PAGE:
Uganda Battles to Control Ebola Disease Outbreak

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To add on to the list of disastrous events, like Iran riots and malarial outbreak in Pakistan, occurring in the world, the presidential republic of Uganda has reported that Ebola virus has reared its head again. The local authorities declared an outbreak of Ebola last month after they discovered 54 people infected with the virus. At least 19 people have died, including four health workers since September 20.

If you are unfamiliar with the Ebola disease, you are probably better off this way. It is a deadly virus with regular initial symptoms like sudden fever, headaches, sore throat, and muscle pain, however, in the latter stages, the body internally and sometimes externally bleeds to death.

The largest ever Ebola outbreak occurred in West Africa from December 2013 to 2016, resulting in the deaths of more than 11,000 people died. However, it was a Zaire strain outbreak and the vaccines formulated for that were not tested against the Sudan strain, which is responsible for the current epidemic in Uganda.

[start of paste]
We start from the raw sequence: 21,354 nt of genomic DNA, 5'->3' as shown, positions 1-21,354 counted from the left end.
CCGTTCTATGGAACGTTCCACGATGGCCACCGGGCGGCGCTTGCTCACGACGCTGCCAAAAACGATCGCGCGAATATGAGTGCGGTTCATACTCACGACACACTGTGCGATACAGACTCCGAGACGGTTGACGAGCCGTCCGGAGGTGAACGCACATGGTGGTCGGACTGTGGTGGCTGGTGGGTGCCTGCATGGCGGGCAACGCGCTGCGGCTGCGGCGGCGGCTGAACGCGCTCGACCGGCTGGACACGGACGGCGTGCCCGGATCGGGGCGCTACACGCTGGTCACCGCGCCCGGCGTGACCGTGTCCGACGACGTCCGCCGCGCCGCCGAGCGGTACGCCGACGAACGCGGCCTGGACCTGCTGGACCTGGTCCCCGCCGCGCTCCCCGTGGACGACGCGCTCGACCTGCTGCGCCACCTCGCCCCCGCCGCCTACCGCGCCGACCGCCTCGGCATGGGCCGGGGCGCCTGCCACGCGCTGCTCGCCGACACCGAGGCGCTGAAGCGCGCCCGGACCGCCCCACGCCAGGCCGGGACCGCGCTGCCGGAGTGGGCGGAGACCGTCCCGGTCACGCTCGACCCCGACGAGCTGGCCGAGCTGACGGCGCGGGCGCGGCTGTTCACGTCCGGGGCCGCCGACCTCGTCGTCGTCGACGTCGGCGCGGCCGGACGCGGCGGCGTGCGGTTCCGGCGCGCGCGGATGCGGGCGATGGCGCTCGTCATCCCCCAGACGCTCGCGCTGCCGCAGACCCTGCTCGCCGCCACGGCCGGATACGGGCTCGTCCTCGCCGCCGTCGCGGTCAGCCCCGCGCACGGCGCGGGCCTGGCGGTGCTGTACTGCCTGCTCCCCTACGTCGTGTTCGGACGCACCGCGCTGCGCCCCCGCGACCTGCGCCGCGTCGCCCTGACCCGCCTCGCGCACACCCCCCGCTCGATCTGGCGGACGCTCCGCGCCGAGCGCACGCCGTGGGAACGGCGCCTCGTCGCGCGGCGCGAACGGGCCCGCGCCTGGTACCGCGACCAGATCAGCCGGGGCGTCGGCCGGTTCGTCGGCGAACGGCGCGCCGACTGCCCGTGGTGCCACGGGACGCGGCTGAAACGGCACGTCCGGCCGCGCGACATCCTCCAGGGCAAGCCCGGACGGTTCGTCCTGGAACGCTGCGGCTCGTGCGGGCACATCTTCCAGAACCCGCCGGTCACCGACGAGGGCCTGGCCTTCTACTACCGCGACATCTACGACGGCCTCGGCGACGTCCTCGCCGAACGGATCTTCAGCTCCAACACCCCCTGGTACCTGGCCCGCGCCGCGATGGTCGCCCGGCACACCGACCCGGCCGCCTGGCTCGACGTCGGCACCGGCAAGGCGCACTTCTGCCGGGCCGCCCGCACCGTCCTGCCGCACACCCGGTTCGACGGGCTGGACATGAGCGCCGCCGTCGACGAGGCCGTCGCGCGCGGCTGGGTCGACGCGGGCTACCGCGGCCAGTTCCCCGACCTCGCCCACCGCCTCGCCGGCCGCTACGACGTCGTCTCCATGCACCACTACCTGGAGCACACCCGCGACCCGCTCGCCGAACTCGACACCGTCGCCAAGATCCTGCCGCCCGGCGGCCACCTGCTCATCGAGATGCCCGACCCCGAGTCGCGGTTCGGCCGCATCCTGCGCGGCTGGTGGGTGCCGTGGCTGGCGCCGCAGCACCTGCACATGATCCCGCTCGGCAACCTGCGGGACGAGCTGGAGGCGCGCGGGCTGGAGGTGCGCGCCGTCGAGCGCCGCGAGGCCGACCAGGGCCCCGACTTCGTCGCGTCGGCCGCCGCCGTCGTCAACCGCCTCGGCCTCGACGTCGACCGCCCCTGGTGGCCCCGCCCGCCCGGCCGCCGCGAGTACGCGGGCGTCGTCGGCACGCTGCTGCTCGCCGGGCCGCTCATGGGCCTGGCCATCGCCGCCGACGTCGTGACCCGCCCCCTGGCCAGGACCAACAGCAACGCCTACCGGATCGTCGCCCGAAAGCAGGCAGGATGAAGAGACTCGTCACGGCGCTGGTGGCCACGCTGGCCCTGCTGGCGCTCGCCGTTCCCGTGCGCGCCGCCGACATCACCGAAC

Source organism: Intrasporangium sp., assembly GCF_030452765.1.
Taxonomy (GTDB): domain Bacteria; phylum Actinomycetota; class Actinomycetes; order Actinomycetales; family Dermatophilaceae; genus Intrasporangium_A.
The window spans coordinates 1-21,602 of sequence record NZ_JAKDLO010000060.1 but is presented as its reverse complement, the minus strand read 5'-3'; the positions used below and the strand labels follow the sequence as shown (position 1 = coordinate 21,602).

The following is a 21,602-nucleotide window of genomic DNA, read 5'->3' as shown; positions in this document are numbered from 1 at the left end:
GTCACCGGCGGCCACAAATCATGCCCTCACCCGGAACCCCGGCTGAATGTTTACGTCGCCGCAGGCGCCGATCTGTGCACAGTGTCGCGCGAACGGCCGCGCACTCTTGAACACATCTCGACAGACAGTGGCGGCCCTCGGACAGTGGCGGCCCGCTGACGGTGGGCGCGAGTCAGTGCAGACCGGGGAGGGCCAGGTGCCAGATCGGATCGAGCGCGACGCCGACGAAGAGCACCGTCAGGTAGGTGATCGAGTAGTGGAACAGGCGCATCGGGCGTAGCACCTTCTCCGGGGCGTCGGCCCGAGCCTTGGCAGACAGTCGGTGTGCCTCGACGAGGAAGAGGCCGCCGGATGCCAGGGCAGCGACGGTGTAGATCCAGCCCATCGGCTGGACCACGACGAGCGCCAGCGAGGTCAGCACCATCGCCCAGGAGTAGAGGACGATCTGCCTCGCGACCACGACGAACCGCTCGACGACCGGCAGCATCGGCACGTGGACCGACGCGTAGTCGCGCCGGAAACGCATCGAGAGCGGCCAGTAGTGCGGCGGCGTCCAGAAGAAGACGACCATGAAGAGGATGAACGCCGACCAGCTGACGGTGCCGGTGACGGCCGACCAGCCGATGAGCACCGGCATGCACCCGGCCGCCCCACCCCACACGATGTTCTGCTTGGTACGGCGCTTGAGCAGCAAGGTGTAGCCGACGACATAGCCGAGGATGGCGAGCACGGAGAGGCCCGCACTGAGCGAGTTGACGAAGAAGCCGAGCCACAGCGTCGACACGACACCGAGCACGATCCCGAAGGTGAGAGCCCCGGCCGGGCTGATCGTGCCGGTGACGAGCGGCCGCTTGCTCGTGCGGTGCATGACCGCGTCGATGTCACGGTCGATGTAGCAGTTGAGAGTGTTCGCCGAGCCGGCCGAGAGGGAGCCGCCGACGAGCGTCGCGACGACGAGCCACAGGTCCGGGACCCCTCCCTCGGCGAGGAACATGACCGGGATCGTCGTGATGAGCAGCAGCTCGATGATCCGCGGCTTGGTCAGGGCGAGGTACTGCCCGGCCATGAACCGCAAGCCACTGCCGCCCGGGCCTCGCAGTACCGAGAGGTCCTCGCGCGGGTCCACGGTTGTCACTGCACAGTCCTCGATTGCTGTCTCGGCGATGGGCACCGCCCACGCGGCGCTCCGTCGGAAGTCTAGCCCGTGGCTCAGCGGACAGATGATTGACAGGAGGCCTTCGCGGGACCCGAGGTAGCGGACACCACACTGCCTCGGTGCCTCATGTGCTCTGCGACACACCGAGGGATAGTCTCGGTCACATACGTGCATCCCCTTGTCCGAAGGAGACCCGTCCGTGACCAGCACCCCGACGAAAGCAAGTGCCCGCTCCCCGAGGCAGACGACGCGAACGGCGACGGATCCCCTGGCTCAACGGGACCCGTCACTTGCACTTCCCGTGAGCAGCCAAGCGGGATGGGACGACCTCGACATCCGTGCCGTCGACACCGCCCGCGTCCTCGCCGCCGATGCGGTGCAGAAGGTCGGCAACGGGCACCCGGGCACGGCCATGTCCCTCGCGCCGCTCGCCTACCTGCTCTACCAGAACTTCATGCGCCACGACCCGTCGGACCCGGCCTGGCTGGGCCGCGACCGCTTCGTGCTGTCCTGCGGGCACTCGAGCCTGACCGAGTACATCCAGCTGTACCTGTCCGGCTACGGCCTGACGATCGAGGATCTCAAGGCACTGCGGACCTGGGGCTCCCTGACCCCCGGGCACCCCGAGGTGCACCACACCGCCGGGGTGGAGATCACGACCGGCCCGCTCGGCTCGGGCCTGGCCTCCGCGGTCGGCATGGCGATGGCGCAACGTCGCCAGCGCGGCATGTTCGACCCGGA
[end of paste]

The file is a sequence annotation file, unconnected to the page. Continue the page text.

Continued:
Nonetheless, the local President Yoweri Museveni said his government was exploring whether it is worth trying them. However, as of lately, the deadly virus, for which there is no proven vaccine, is circulating in the country of 45 million people.

Uganda puts up Ebola prevention signage in Mubende.
Ebola prevention signage in Mubende, Uganda

Medics had previously expressed concern about the lack of adequate personal protective equipment (PPE) such as gloves and masks. They had also called for a quarantine imposition on Mubende. Initially reluctant to a lockdown, President Yoweri Museveni ruled out restrictions, saying:

“Ebola is not spread like corona[virus] as it is not an airborne disease.”

However, as Africa Centres for Disease Control and Prevention documented more than 1,100 contacts of known Ebola patients, Museveni imposed a 21-day travel lockdown on two Ebola-hit districts – Mubende and Kassanda, on Saturday.


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Hamna M.
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